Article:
Opinions

This morning, the Federal Circuit issued a nonprecedential order granting panel rehearing to withdraw and replace a prior precedential opinion in Facebook, Inc. v. Windy City Innovations, LLC, a patent case addressing joinder of parties and claims in inter partes review proceedings. The court subsequently issued a modified precedential opinion in the case, along with a seperate order denying en banc rehearing in the same case. The court also issued a nonprecedential opinion affirming the dismissal of another case for lack of jurisdiction. Here are the introductions to the opinions and the text of the orders.

Facebook, Inc. v. Windy City Innovations, LLC (Nonprecedential Order)

Appellant Facebook, Inc. filed a combined petition for panel rehearing and rehearing en banc.

Upon consideration thereof,

IT IS ORDERED THAT:

The petition for panel rehearing is granted to the extent that the previous precedential opinion and judgment issued March 18, 2020, are withdrawn and replaced with the modified precedential opinion and judgment accompanying this order.

Facebook, Inc. v. Windy City Innovations, LLC (Precedential)

Windy City Innovations, LLC (“Windy City”) filed a complaint accusing Facebook, Inc. (“Facebook”) of infringing U.S. Patent Nos. 8,458,245 (“the ’245 patent”); 8,694,657 (“the ’657 patent”); 8,473,552 (“the ’552 patent”); and 8,407,356 (“the ’356 patent”). In June 2016, exactly one year after being served with Windy City’s complaint, Facebook timely petitioned for inter partes review (“IPR”) of several claims of each patent. At that time, Windy City had not yet identified the specific claims it was asserting in the district court proceeding. The Patent Trial and Appeal Board (“Board”) instituted IPR of each patent. In January 2017, after Windy City had identified the claims it was asserting in the district court litigation, Facebook filed two additional petitions for IPR of additional claims of the ’245 and ’657 patents, along with motions for joinder to the already-instituted IPRs on those patents. By the time of that filing, the one-year time bar of § 315(b) had passed. The Board nonetheless instituted Facebook’s two new IPRs, granted Facebook’s motions for joinder, and terminated the new IPRs.

In the final written decisions, the Board delivered a mixed result, holding that Facebook had shown by a preponderance of the evidence that some of the challenged claims are unpatentable as obvious but had failed to show that others were unpatentable as obvious. Importantly, many of the claims the Board found unpatentable were claims only challenged in the late-filed petitions. Facebook appealed, and Windy City cross-appealed on the Board’s obviousness findings. In its cross-appeal, Windy City also challenges the Board’s joinder decisions allowing Facebook to join its new IPRs to its existing IPRs and to include new claims in the joined proceedings.

For the reasons explained below, we hold that the Board erred in its joinder decisions in allowing Facebook to join itself to a proceeding in which it was already a party, and also erred in allowing Facebook to add new claims to the IPRs through that joinder. Because joinder of the new claims was improper, we vacate the Board’s final written decisions as to those claims, but because we lack authority to review the Board’s institution of the two late-filed petitions, we remand to the Board to consider whether the termination of those proceedings finally resolves them.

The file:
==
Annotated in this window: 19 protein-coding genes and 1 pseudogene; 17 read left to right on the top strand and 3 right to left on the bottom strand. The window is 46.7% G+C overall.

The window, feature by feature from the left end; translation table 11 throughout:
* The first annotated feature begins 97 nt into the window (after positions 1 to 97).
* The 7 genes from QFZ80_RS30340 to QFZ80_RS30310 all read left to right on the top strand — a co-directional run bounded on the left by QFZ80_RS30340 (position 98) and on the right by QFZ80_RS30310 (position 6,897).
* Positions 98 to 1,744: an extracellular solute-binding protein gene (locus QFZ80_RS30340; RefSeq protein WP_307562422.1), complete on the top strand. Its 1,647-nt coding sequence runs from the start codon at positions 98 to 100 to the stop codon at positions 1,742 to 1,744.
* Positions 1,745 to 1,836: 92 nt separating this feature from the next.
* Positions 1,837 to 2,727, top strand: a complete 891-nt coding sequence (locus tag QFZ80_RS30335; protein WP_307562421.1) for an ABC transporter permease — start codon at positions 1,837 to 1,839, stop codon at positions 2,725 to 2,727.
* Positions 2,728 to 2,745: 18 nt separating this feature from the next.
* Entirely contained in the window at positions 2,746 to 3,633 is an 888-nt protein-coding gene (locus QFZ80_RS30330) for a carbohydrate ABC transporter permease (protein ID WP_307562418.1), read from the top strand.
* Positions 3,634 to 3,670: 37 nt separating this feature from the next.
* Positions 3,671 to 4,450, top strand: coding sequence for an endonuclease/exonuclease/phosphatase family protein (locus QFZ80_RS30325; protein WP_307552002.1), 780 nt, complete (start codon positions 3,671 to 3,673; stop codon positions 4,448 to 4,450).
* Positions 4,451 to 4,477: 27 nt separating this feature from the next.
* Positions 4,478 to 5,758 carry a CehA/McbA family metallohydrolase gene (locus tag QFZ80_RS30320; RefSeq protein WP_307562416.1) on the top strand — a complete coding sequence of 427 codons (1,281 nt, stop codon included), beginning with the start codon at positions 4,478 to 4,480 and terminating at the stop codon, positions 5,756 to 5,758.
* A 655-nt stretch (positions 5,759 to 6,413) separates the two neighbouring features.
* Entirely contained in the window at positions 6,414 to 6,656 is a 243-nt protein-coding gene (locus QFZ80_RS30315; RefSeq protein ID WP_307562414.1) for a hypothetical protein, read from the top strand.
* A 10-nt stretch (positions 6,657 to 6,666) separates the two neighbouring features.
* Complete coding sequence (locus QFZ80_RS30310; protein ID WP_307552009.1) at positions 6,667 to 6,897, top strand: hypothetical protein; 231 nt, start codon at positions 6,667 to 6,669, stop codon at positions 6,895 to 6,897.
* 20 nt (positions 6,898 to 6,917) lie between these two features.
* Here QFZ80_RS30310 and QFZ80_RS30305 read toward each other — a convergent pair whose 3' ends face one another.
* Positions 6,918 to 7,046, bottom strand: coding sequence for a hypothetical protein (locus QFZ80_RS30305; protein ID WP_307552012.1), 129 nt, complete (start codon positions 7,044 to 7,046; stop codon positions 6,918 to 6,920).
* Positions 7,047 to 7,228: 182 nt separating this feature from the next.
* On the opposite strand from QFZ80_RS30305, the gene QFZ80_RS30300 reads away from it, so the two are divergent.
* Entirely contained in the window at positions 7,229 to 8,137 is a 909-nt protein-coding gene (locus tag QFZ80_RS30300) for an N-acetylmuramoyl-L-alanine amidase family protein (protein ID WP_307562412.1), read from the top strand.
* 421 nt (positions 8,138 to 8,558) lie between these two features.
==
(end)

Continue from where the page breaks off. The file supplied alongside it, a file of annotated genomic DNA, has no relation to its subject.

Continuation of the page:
We also hold that the Board’s obviousness determinations on the originally instituted claims are supported by substantial evidence. We therefore affirm-in-part, vacate-in-part, and remand the Board’s final written decisions on the ’245 and ’657 patents, affirm the Board’s final written decision on the ’552 patent, and affirm-in-part the Board’s final written decision on the ’356 patent. We dismiss as moot Facebook’s appeal of the Board’s final written decision on the ’356 patent with respect to claims 14 and 33.  

Facebook, Inc. v. Windy City Innovations, LLC (Nonprecedential Order)

Appellant Facebook, Inc. filed a combined petition for panel rehearing and rehearing en banc. The petition was first referred to the panel that heard the appeal, which granted the petition in part as indicated in the accompanying order. Thereafter, the petition was referred to the circuit judges who are in regular active service.

Upon consideration thereof,

IT IS ORDERED THAT:

1) The petition for rehearing en banc is denied.

2) The mandate of the court will issue on October 13, 2020.

Hitsman v. United States (Nonprecedential)

Robert Hitsman appeals from the final decision of the United States Court of Federal Claims dismissing his complaint for lack of subject-matter jurisdiction. Specifically, Mr. Hitsman appears to challenge the trial court’s determination that it lacked subject-matter jurisdiction to consider his claim for unlawful seizure of assets. Because the Court of Federal Claims lacks subject-matter jurisdiction over Mr. Hitsman’s claim, we affirm.